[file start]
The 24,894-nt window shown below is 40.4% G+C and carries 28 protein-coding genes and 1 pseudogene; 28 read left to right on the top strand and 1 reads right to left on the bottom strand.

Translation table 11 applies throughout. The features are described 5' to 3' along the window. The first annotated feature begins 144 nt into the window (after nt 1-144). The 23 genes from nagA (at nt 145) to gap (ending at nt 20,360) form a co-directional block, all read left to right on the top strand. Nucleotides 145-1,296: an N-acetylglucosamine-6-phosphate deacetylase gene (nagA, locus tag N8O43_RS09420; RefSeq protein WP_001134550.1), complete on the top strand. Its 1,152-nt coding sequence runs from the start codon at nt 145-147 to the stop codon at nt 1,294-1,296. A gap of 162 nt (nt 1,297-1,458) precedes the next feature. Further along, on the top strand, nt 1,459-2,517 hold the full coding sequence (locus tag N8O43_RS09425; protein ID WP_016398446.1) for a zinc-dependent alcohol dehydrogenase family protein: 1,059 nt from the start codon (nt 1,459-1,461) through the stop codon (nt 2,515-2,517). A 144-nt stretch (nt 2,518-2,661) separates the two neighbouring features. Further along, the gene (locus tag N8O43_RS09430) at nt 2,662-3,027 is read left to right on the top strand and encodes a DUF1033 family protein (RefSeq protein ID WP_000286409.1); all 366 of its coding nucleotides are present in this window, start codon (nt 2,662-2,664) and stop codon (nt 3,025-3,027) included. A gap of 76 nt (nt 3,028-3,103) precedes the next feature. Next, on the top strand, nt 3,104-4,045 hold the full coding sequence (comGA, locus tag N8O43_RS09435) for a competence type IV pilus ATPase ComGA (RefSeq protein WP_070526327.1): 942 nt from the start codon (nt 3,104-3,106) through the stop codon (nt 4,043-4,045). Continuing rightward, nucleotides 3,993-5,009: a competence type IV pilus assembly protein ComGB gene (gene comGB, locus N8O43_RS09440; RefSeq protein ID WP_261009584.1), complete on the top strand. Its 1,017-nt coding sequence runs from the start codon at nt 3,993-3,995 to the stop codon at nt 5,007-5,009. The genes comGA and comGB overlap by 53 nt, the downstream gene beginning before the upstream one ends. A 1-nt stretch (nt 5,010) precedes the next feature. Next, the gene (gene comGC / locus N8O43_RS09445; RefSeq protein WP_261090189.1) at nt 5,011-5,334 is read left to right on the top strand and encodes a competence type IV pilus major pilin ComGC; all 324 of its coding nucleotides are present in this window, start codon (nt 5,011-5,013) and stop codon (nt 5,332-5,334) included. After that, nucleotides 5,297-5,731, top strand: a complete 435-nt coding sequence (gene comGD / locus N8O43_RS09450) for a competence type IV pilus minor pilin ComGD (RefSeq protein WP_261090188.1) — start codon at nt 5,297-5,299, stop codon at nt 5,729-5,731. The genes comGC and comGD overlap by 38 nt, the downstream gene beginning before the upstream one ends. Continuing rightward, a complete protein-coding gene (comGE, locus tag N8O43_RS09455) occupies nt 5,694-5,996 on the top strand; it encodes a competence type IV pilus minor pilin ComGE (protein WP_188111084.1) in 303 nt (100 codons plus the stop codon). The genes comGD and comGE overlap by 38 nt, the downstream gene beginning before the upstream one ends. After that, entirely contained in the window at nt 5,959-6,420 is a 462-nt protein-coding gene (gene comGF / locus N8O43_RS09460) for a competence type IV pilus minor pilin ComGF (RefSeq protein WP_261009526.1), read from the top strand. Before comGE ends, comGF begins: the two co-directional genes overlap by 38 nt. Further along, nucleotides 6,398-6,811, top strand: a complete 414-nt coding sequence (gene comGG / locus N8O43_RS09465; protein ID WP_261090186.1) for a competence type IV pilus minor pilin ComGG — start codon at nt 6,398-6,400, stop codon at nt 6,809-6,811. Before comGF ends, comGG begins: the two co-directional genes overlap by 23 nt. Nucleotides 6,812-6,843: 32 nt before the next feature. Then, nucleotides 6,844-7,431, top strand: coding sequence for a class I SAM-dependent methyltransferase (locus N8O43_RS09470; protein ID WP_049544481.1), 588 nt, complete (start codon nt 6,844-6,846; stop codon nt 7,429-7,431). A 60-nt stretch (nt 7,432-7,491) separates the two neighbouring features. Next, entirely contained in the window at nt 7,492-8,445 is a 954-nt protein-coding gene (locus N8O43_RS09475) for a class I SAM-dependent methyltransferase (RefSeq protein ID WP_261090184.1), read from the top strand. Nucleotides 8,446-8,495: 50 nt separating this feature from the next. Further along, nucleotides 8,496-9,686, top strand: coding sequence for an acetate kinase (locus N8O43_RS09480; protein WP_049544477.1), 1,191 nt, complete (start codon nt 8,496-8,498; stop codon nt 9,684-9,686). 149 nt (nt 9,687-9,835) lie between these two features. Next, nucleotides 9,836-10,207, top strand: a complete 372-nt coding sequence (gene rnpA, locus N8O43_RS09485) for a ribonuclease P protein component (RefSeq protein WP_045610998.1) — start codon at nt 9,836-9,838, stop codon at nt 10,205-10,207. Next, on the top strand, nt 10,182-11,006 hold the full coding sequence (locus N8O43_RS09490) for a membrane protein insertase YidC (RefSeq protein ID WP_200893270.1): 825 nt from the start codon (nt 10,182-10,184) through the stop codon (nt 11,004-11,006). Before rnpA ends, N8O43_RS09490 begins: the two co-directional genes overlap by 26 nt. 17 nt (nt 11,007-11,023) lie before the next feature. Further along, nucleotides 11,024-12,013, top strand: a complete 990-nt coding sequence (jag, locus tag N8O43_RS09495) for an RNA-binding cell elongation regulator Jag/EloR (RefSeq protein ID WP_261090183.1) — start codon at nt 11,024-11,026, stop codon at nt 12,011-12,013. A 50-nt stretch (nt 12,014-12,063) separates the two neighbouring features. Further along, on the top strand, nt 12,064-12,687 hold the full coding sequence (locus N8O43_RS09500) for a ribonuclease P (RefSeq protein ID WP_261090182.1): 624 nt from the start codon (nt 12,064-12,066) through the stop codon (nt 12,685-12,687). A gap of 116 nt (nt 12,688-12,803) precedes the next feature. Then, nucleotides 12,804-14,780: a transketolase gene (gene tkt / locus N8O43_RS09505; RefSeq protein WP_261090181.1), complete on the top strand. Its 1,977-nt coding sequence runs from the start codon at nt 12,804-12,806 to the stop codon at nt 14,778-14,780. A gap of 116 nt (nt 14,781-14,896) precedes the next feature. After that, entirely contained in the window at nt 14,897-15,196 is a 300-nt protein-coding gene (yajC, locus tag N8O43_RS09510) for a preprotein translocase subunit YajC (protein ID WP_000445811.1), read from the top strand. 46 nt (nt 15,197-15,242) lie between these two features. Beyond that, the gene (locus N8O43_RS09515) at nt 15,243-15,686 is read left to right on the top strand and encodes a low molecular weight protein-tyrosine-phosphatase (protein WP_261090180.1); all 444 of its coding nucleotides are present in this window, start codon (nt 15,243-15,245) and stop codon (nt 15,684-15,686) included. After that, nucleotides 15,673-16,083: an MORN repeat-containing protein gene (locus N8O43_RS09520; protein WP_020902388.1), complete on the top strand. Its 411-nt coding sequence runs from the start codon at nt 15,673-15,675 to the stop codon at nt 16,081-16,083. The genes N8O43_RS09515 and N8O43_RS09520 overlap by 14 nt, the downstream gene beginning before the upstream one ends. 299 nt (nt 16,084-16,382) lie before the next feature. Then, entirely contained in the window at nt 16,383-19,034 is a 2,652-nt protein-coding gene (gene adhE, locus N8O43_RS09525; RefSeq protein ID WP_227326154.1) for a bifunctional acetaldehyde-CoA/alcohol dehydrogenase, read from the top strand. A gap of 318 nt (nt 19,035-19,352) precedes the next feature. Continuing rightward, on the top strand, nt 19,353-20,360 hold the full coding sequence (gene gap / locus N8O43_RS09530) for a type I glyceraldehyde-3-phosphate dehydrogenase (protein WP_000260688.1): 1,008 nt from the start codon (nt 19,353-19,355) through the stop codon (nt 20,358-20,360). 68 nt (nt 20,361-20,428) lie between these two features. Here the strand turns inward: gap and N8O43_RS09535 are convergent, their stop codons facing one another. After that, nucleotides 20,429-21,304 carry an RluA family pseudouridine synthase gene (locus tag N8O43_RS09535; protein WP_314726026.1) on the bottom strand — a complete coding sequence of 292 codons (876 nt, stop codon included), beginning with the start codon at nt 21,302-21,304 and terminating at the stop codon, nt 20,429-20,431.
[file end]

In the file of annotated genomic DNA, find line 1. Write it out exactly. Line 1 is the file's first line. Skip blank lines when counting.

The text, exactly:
The 24,894-nt window shown below is 40.4% G+C and carries 28 protein-coding genes and 1 pseudogene; 28 read left to right on the top strand and 1 reads right to left on the bottom strand.